Thank you Madam Mayor
Madam Mayor I was just 3 years old on the 15th April 1989. As a 3 year old I was at the centre of an ongoing conflict between my Mum and Dad over whether I’d end up a red or a blue. I’m happy to report that being the Mummy’s boy I remain to this day that my Mum won on that occasion and I became a Liverpool supporter.
Eventually I would go to the match with my Mum and Grandad and watch my footballing heroes from the Main stand, and It was whilst attending one of these matches that I first became aware of Hillsborough - I remember being handed a postcard which encouraged people to write to the then Home Secretary in support for the campaign for justice, and when I got home I did just that, of course at that age I didn’t comprehend the scale of what happened at Hillsborough, but as the years went by and the chants of ‘Justice for the 96’ continued to echo around Anfield, I became more and more aware of the huge injustice 96 families, countless fans and many in Merseyside and beyond were battling to overcome.
And speaking of the fans, Madam Mayor, may I use this opportunity to applaud the courage of the Liverpool fans who did return home that day, who were collectively faced with the most depraved defamation by malevolent elements of the media but who have stood steadfast with the families of the 96 in their campaign for justice and accountability.
Madam Mayor given this concerted campaign to besmirch the character of fellow Liverpool fans I feel moved to re-state the verdict of the jury in the Coroner’s Inquest last year when asked: was there ANY behaviour on the part of the football supporters which caused or contributed to the dangerous situation at the Leppings Lane turnstiles? The jury's answer was NO. These lies now indisputably silenced thanks to the campaigning of many of the guests here today.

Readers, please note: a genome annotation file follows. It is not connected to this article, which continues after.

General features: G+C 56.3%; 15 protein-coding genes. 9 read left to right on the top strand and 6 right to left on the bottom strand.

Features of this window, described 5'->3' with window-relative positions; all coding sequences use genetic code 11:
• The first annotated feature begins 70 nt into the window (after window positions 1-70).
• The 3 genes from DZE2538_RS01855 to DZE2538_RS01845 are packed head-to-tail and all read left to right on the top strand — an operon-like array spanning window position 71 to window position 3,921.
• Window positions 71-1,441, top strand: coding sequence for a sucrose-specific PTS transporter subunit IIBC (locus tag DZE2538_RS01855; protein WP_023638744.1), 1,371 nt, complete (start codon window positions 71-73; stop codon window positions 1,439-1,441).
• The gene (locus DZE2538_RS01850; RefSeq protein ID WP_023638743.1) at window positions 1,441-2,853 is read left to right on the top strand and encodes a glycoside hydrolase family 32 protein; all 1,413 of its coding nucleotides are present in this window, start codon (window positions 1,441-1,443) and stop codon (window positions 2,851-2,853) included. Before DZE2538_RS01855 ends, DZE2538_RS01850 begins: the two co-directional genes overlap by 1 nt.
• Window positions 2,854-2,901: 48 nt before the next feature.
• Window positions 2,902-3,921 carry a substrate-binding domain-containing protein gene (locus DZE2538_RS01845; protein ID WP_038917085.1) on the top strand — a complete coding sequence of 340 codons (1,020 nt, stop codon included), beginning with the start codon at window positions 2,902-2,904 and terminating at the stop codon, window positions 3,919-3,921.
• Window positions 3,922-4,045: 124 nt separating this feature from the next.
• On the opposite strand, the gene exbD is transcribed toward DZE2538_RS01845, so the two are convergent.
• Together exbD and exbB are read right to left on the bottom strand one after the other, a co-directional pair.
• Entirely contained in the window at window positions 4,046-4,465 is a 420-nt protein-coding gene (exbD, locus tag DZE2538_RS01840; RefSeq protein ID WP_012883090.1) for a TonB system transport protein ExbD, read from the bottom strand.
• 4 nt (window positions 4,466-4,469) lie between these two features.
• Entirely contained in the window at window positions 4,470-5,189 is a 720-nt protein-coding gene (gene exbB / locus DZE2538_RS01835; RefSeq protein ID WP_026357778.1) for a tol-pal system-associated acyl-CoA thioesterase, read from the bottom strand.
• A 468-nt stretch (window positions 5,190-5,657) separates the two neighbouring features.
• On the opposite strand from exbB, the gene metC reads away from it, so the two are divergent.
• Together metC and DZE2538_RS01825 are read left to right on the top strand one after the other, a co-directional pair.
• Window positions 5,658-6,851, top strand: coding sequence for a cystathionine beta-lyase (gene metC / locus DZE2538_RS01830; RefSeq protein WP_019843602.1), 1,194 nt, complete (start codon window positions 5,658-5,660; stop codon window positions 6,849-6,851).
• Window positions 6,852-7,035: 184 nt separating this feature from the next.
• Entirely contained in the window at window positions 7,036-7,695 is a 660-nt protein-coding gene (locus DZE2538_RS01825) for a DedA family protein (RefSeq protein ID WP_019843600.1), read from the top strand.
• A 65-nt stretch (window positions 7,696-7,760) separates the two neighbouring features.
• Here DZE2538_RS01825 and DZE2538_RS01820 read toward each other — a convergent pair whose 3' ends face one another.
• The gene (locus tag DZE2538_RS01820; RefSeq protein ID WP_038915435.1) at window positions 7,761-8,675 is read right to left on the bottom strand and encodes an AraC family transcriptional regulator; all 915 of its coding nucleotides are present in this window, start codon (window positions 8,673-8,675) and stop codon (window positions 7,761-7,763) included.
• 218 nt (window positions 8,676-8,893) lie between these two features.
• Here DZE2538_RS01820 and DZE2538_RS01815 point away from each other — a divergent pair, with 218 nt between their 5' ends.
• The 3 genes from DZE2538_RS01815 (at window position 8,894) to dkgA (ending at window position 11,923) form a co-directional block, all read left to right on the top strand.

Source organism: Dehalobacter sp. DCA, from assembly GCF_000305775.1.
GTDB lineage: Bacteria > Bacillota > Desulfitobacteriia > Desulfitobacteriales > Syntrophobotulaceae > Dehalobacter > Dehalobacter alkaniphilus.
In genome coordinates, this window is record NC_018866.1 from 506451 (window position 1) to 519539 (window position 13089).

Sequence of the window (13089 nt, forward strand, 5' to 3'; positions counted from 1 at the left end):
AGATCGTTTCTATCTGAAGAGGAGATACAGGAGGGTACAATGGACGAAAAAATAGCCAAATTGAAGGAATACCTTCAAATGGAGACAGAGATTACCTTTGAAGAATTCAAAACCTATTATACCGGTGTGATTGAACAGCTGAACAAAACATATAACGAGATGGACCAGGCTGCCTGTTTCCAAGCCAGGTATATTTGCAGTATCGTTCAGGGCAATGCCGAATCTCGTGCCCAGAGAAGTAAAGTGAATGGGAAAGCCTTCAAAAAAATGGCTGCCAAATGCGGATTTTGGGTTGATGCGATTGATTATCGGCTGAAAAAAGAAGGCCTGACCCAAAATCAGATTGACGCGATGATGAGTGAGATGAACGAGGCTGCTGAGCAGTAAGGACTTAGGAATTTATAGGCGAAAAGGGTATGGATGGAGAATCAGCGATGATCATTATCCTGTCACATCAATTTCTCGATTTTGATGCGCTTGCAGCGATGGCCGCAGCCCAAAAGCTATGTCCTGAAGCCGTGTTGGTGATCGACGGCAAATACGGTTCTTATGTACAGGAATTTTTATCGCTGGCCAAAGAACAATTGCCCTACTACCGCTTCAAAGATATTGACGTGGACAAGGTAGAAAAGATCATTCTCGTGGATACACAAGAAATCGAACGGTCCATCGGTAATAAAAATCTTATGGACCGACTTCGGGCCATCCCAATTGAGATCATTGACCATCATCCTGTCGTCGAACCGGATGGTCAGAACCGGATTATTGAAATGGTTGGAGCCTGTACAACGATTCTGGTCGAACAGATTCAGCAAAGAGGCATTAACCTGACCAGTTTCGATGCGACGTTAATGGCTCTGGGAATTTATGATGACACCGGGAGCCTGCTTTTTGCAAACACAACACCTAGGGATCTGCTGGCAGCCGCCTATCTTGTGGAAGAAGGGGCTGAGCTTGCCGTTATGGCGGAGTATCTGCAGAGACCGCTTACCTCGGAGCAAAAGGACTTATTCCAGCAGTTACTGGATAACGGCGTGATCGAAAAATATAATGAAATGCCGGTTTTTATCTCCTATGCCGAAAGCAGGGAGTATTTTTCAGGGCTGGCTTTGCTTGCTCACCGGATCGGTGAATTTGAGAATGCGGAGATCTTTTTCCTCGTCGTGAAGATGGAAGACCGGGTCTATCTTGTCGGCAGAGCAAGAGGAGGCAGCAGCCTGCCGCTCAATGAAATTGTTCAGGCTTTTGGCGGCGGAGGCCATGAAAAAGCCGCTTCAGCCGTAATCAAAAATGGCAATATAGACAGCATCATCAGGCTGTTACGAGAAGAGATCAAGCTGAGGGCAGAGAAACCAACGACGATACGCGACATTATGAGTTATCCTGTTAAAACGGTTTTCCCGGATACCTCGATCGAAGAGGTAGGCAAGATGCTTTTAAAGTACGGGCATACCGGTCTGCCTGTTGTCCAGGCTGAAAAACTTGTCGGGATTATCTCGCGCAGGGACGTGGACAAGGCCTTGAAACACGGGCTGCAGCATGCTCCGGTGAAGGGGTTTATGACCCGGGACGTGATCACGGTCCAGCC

Madam Mayor today we remember each of everyone the 96, the 96 who were unlawfully killed in 1989, we bestow upon each of them posthumously the highest honour which is within our gift and I hope that the dedication of the memorial gardens, on the steps of this historic Town Hall, overlooking the great City of Liverpool and fittingly the Anfield stadium, will bring some comfort to the families of the 96, as it is a further physical reminder of the eternal memories of those they have lost and of their constant place in the prayers and thoughts of the people of Wirral.
Madam Mayor it is also crucially important that we acknowledge the campaign for justice tonight, It surely cannot be over emphasised how the tenacious pursuit for truth and justice by many in this hall, in the face of such immeasurable grief and adversity is proof to the world that justice is not just a wooly notion, the preserve of academic theorising in stale lecture theatres, it is etched on the faces of those who have fought for it and we could certainly hear it in the chorus of You’ll Never Walk Alone sung outside the Coroner’s court in Warrington in April last year.
Madam Mayor I second this motion.
Councillor Paul Hayes was a member of the All-Party Working Group on the Freedom of the Borough for the 96, representing Wirral's 21 Conservative Councillors.